Functional Electrical Stimulation – ODFS Pace review

Firstly we should cover who will benefit from Functional Electrical Stimulation (FES). It is commonly used for a dropped foot or an affected arm, normally this happens after a stroke, brain injury or in conditions such as Multiple Sclerosis. For the purposes of this review we will be looking at its use for foot drop and we will be exploring the most common FES system by Odstock medical. 


How does it work?

  • The system works by providing electrical stimulation directly to the muscle belly, causing it to contract and lift your foot. This is the same with all FES systems. 
  • It has a switch in the heel of your shoe that will detect your heel lifting and start the stimulation. 
  • Your clinician can adjust the location of the switch according to your walking pattern. 
  • Once your heel hits the floor again the stimulation switches off – it ramps down slowly to avoid your foot slapping on the floor. 

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How do I set it up?

  • You will need a physiotherapist with extra training in this area in order to adjust the settings for your walking pattern. 
  • Once this is completed you can attach the electrodes directly to your skin.
  • These attach to the unit through wires.
  • Your foot switch is then taped into the heel of your shoe, although you can also buy special insoles to accommodate it. 
  • The switch comes in a wired or wireless option. 
  • You can then clip the unit onto your waistband.

What are the pros and cons? 

Sticky gel electrodesGood connectivityLast around 2 weeks only
Can buy a “cuff” to place electrodes in to make it easier to fit.Need to be put in the same place each time – can be hard to achieve.
Attaching the connector to the wire can be hard single handed
Control unitSmall and discreetSmall screen can be hard to see, especially if visually impaired.
Stop/start function easy to useDifficult to access menus.
Not particularly user friendly, especially if single handed.
Not easy to wear if you are wearing something without pockets/waistband. 
Foot switchGood sensitivity when fitted correctly. Needs fitting to each shoe and transferring when changing footwear. 
Wireless option much better.Wires can get in the way.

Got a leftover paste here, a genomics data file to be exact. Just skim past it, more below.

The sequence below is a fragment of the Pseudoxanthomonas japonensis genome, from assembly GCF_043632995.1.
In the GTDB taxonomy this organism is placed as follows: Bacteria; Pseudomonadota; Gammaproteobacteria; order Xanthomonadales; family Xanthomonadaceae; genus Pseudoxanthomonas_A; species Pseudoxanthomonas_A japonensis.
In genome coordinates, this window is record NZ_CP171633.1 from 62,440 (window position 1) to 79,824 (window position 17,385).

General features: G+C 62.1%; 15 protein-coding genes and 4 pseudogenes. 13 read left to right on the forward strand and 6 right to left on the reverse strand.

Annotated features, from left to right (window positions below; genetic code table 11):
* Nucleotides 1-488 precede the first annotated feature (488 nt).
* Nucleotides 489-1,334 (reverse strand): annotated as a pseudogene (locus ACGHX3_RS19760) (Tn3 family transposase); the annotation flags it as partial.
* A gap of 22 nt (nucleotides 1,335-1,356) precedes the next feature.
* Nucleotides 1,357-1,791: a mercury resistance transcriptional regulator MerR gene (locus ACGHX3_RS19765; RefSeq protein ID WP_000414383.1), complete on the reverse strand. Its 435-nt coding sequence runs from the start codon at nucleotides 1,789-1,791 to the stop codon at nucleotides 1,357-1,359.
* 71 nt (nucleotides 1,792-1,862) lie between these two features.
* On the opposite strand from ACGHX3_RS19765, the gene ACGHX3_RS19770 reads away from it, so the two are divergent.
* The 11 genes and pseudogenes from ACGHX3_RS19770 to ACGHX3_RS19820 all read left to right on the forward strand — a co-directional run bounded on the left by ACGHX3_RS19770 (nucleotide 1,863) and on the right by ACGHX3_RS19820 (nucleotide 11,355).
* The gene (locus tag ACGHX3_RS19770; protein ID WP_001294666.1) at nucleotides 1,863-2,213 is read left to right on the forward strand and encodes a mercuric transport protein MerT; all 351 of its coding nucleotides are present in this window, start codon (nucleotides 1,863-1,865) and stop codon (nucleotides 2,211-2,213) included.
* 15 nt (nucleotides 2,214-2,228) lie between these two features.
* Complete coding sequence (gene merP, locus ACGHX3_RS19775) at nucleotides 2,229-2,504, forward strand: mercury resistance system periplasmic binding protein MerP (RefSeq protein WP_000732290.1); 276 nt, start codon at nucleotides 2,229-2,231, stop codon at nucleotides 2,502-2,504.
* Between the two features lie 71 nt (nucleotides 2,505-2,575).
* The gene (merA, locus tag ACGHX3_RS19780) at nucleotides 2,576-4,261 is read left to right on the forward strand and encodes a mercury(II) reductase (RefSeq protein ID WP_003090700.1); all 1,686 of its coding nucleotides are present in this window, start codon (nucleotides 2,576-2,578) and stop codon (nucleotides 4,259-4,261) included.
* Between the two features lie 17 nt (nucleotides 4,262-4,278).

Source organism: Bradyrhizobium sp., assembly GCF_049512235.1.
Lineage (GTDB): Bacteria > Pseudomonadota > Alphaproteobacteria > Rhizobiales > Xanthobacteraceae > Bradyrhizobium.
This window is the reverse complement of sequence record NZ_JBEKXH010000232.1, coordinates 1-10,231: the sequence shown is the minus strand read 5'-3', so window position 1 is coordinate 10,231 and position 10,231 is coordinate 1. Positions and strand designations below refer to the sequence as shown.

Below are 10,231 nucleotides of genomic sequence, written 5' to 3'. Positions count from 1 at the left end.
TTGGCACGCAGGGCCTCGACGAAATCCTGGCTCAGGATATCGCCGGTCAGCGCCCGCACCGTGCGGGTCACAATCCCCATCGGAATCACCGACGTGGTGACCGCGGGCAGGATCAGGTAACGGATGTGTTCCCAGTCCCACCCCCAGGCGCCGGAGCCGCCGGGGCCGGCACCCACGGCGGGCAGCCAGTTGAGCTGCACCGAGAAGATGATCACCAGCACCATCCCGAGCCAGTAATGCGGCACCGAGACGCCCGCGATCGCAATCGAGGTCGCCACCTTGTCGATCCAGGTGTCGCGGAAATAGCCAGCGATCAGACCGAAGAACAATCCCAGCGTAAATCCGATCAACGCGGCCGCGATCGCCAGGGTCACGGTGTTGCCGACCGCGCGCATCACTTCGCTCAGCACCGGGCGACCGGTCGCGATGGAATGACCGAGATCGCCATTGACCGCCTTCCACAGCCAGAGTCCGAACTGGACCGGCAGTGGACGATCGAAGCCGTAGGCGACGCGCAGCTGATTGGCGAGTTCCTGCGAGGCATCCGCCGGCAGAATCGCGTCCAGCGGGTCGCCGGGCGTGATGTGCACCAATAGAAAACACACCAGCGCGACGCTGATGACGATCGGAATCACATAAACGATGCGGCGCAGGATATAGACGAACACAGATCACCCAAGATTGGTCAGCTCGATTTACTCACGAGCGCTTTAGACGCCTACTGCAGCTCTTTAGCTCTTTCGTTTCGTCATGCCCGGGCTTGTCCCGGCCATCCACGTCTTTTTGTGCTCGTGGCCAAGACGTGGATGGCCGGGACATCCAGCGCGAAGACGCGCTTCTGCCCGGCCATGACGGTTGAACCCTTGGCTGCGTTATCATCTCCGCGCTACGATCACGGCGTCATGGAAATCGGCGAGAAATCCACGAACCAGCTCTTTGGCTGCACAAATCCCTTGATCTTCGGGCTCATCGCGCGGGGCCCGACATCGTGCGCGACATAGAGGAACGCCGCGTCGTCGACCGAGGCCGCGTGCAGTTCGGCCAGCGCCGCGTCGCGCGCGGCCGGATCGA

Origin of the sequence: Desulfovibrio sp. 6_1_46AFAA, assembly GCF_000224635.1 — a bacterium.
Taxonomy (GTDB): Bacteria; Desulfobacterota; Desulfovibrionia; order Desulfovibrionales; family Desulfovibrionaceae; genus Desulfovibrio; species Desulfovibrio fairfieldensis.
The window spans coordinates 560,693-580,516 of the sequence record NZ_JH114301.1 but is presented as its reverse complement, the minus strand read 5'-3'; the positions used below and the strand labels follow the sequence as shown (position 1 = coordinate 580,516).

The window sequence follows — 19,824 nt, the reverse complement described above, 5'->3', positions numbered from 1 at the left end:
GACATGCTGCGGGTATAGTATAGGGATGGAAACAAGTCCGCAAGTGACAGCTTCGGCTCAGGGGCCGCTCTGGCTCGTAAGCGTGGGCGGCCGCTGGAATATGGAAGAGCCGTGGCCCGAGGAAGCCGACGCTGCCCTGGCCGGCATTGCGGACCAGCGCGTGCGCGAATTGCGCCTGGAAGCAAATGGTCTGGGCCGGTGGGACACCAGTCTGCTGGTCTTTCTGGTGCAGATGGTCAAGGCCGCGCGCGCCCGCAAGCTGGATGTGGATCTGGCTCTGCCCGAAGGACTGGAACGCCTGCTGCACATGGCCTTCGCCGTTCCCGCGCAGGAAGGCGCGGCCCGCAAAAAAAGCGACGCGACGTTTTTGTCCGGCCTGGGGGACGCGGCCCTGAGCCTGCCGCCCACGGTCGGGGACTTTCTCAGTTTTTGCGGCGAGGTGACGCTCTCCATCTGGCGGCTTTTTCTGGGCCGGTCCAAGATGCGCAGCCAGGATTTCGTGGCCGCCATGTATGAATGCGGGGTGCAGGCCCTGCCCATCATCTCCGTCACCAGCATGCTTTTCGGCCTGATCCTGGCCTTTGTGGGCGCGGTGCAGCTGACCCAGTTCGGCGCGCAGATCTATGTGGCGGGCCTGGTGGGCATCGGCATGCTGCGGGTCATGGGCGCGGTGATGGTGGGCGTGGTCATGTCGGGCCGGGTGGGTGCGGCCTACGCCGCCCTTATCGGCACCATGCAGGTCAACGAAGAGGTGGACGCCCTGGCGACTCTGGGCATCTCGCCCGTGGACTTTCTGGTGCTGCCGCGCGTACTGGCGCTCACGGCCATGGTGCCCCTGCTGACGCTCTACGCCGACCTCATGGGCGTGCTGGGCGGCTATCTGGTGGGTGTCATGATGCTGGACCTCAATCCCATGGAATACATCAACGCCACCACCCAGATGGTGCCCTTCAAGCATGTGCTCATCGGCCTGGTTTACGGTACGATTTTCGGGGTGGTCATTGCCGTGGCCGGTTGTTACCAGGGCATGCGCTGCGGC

No learning capability, works on how it is set up as opposed to adapting to your walking pattern over time (other models can do this). 

Final thoughts

The ODFS Pace is a good entry model FES system and is something you can often get funded through the NHS once assessed at an FES clinic (ask your GP). However it does have several drawbacks when compared to other (more expensive) manufacturers, namely it is not particularly user friendly in terms of the visibility of the menu, the use of the buttons and the application of the electrodes can be difficult when wanting to achieve the right movement. 

The electrodes also only last a few weeks and we often find users do not replace them enough. Additionally all the wiring that goes with it and the control unit mean it is not particularly discrete or adaptable to different clothing choices. 

Having said that if you are looking for an affordable way to explore using FES for the first time and are only walking moderate distances indoors/outdoors I think it is a good starter option. You can also gain funding for it via your GP after having an assessment at your local FES clinic. 

If you are using FES every day and for higher level activities such as long walks or running then I would suggest exploring some of the more expensive and advanced options such as the Bioness LG300. 

For more information on FES contact your local Neuro Physiotherapist. 

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